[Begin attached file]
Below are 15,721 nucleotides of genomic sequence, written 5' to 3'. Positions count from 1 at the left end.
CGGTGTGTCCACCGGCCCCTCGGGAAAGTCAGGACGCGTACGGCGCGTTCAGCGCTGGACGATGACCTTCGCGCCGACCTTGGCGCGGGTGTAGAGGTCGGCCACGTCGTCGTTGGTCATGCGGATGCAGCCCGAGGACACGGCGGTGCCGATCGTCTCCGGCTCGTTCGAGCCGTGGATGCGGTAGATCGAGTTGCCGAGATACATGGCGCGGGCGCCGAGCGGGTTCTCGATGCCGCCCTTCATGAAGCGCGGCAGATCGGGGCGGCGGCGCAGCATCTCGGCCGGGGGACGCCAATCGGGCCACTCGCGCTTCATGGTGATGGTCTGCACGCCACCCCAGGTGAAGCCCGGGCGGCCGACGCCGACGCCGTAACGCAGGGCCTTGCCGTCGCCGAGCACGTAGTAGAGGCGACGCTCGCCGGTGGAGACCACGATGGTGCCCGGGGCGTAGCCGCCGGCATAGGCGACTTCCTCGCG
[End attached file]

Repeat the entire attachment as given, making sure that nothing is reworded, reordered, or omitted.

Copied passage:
Below are 15,721 nucleotides of genomic sequence, written 5' to 3'. Positions count from 1 at the left end.
CGGTGTGTCCACCGGCCCCTCGGGAAAGTCAGGACGCGTACGGCGCGTTCAGCGCTGGACGATGACCTTCGCGCCGACCTTGGCGCGGGTGTAGAGGTCGGCCACGTCGTCGTTGGTCATGCGGATGCAGCCCGAGGACACGGCGGTGCCGATCGTCTCCGGCTCGTTCGAGCCGTGGATGCGGTAGATCGAGTTGCCGAGATACATGGCGCGGGCGCCGAGCGGGTTCTCGATGCCGCCCTTCATGAAGCGCGGCAGATCGGGGCGGCGGCGCAGCATCTCGGCCGGGGGACGCCAATCGGGCCACTCGCGCTTCATGGTGATGGTCTGCACGCCACCCCAGGTGAAGCCCGGGCGGCCGACGCCGACGCCGTAACGCAGGGCCTTGCCGTCGCCGAGCACGTAGTAGAGGCGACGCTCGCCGGTGGAGACCACGATGGTGCCCGGGGCGTAGCCGCCGGCATAGGCGACTTCCTCGCG